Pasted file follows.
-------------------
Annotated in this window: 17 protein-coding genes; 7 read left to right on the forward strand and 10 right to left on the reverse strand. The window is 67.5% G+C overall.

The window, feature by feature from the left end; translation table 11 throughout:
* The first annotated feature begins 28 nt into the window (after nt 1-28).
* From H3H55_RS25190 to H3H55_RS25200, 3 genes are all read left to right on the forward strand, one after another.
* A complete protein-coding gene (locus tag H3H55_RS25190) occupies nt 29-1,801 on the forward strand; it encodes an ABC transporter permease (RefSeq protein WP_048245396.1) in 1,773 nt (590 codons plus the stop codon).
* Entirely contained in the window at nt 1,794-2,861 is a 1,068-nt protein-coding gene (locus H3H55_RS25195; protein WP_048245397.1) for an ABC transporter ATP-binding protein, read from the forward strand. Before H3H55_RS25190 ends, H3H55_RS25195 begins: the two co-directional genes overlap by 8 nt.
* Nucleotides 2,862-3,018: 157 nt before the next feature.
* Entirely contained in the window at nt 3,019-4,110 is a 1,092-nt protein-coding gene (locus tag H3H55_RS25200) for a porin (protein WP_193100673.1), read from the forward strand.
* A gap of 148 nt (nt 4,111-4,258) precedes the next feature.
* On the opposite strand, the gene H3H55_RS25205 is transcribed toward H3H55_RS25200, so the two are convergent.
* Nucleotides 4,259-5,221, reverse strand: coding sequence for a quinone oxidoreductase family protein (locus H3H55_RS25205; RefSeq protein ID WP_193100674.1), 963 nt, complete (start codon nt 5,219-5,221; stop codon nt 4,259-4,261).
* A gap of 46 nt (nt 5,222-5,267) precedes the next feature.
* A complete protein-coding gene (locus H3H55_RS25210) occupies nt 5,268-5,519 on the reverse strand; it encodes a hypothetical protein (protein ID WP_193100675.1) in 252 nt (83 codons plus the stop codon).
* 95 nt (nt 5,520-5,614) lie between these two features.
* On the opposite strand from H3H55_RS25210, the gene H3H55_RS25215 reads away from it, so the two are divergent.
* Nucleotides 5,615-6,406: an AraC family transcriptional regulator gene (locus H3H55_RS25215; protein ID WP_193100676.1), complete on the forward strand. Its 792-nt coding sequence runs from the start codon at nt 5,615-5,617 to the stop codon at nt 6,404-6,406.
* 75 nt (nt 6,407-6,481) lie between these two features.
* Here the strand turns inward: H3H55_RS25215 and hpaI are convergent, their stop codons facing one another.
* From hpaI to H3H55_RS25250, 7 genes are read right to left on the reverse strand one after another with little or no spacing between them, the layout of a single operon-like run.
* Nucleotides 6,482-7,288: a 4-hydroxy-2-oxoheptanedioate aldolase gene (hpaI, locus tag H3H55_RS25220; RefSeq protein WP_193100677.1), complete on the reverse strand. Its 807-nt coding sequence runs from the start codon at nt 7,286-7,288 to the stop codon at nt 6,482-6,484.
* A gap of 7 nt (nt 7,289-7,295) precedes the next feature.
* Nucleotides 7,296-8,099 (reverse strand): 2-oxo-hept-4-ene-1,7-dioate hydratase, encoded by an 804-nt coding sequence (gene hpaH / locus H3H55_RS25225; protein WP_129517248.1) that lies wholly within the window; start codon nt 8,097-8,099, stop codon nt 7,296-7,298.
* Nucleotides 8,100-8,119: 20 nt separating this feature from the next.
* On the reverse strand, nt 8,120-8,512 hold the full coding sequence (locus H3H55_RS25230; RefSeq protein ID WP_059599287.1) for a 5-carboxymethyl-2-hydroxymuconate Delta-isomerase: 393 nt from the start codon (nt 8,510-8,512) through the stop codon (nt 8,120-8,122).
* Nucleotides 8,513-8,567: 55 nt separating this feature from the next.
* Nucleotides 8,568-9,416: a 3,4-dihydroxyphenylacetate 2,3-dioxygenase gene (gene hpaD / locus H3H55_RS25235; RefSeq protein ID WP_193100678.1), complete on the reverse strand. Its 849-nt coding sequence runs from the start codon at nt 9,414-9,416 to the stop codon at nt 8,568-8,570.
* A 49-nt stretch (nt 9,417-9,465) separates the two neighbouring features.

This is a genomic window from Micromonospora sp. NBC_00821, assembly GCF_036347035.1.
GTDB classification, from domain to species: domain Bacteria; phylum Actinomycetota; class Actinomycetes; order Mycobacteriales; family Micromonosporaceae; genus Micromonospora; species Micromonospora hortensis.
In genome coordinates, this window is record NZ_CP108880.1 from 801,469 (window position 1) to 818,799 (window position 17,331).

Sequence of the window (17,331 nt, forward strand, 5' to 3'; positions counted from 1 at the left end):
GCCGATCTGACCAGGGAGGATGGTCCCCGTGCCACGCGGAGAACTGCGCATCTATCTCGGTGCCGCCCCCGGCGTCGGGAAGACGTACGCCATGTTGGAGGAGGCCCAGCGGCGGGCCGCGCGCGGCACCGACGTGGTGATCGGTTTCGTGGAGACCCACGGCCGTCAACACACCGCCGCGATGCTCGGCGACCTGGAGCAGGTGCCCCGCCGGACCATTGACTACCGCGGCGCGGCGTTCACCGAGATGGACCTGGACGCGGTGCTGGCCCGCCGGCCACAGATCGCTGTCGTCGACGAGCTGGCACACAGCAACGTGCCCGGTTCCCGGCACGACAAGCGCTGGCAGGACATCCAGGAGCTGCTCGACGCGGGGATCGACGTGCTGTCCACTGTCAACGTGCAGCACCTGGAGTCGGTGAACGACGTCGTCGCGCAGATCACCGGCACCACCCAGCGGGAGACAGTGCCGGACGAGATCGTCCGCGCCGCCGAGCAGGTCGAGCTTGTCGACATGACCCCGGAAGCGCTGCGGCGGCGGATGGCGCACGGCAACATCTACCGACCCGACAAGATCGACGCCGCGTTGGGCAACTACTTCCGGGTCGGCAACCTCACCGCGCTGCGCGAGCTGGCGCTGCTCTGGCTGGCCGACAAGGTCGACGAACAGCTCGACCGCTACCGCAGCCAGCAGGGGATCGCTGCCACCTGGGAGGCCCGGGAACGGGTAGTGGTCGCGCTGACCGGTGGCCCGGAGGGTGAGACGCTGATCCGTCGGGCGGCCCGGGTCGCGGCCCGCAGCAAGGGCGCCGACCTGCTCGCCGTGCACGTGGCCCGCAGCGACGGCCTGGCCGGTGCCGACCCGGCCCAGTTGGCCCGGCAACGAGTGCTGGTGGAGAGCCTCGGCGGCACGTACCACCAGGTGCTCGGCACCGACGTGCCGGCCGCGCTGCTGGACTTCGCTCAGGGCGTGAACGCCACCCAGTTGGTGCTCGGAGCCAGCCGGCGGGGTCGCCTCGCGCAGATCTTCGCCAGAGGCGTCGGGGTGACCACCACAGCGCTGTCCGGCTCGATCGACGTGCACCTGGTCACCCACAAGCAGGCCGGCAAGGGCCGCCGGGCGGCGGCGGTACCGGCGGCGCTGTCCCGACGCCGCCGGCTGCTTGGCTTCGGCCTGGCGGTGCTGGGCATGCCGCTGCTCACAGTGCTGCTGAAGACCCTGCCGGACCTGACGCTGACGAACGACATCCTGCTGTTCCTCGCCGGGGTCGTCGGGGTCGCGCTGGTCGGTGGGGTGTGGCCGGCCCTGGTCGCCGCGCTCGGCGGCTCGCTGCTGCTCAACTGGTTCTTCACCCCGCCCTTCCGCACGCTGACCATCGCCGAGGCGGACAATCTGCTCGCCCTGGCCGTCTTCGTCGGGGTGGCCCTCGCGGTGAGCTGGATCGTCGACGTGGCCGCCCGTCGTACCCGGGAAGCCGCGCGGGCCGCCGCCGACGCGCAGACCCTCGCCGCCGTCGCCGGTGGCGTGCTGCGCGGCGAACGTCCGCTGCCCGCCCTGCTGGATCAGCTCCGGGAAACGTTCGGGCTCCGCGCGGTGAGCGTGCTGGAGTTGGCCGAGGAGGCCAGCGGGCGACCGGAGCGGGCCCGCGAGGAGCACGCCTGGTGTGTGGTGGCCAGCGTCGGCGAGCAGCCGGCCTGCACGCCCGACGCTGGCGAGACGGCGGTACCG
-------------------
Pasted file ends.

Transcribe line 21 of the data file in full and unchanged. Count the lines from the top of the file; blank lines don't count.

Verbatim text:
* A gap of 7 nt (nt 7,289-7,295) precedes the next feature.